Add this to the composite of the chimney’s picture and the open admission of a composites in the original winner’s flickr stream and I am 99% sure the image doesn’t pass the criteria set in the competition.

Looking more closely, the area to the right of the boats looks a little odd too. I remember an anchor and various lobster pots here but more importantly I remember Budle Bay being over that side. For example if you see this picture from Robbie484 you can see that behind the boat should be the Budle Bay area..


A photographer tries to reproduce the ‘Marias Tree & Chimneys’ photograph click here for more


A quick look at photographers ephemeris suggests that the sun couldn’t be in this location according to the Exif on the image…


I’ve been told that shadow directions are not good evidence and I would agree. Moon landings and Lee Harvey Oswald go to prove that. However if you connect a point on the object casting a shadow with the actual point on the shadow that it is casting, these are a reliable indicator of light source direction. Take two of these and they will converge on the light source. However, in our case we don’t need more than one, we’re only interested in finding a difference between the direction of light source implied by shadows and direction of light source implied by crepuscular rays. A lot less rigorous level of proof is needed for this.


I was hoping that this was it for controversy but it appears that the Copse photo, which was in the Living the View which doesn’t allow modifications is also a composite [“.. in Classic view, Living the view and Urban view, the integrity of the subject must be maintained and the making of physical changes to the landscape is not permitted (removing fences, moving trees, stripping in sky from another image etc”].

Whilst browsing the talkphotography website for a reference I found this post. It’s fairly obvious that the copse is from the top of the hill in the first and second images. However it’s the repositioning of the gentlemen in these images that gives the game away. Resizing this gentlemen shows a perfect match for the Copse’s walker.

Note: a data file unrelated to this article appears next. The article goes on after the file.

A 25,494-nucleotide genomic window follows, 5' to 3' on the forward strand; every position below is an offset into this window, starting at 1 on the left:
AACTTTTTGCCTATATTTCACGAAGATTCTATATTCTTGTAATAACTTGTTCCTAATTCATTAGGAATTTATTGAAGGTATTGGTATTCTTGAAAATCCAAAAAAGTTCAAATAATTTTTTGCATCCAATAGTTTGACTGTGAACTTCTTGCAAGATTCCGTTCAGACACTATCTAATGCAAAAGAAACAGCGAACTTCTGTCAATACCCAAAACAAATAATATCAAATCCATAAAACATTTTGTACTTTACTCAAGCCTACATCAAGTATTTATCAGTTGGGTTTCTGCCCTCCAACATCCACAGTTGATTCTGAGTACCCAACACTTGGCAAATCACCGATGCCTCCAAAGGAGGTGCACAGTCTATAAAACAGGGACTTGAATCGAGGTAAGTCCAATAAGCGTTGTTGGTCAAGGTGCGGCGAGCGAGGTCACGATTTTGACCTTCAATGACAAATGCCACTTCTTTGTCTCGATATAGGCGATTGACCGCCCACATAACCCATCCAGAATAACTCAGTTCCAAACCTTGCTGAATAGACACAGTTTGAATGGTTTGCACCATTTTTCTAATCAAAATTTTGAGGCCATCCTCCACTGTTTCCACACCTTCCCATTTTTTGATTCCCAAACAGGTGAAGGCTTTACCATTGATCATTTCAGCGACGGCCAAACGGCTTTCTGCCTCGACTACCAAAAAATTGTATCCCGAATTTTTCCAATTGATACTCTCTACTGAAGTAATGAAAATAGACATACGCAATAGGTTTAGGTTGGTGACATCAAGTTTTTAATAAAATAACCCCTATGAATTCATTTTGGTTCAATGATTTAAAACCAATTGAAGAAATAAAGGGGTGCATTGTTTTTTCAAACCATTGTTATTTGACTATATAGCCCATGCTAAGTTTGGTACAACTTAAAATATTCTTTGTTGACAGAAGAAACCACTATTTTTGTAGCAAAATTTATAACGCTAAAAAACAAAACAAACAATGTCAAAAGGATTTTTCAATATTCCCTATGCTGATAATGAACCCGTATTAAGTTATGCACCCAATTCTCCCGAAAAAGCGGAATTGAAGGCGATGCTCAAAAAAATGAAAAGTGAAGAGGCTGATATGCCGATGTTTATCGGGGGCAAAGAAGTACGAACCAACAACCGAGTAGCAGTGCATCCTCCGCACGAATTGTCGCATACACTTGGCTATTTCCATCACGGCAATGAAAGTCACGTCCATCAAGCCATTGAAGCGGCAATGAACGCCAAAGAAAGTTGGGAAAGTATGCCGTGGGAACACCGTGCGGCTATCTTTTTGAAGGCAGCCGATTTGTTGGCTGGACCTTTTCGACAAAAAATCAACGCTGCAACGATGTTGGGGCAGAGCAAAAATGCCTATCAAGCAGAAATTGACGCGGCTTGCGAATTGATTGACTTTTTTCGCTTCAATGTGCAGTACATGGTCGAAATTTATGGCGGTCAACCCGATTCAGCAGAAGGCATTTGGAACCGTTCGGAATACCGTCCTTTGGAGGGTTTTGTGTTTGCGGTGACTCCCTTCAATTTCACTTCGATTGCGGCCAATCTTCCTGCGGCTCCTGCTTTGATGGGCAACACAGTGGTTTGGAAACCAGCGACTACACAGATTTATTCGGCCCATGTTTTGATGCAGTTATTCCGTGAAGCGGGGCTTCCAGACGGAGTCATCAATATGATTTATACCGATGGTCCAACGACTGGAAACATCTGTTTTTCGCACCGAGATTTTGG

Both sadly and correctly, the original winner has been disqualified from the competition. We have no more information than what that means. He states

“I have to inform you after a conversation with Charlie Waite I have been disqualified from the Landscape Photographer of the year awards, unfortunately I didn’t read the regulations and certain editing like adding clouds and cloning out small details are not allowed, while I don’t think what I have done to the photo is wrong in any way, I do understand it’s against the regulations so accept the decision whole heartily.

I have never passed off my photographs as record shots and the only reason this has come about has been due to my openness about how and what I do to my images. The changes I made were not major and if you go to the locations you will see everything is there as presented”

Now regardless of what we think about the level of manipulation admitted to I think we should let the original winner be now – he made a mistake that was allowed to creep all the way through to the finals and he should not be persecuted for that. I left a message on the forum saying.

“Really sorry this has happened and I wanted to reiterate that the blog post I wrote about the competition was not intended to attack you personally but to try to point out that three out of the four images that were entered were not compatible with the terms and conditions.

I do feel truly sorry that you had to suffer for this because all of this could have been avoided if the competition organisers could have checked things thoroughly.

I should add that your images are very strong and whilst I don’t think they are the best landscape photographs I have seen – they are certainly very good and this situation should not make you think differently.

Don’t forget that if the images had been compatible with the terms and conditions they would still have won, they can’t take that away from you.

My personal favourite is the Delamere forest – a very nice, original image.

I really hope this doesn’t stop your enjoyment of photography and I’m sure you’ll get lots of support from the forum here.”

The forum thread has, rightly or wrongly, been deleted.

We should applaud the organisers for making the right decision and also the original winner for accepting it.

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104 Responses to “Landscape Photographer of the Year”

  1. On October 31, 2012 at 10:35 am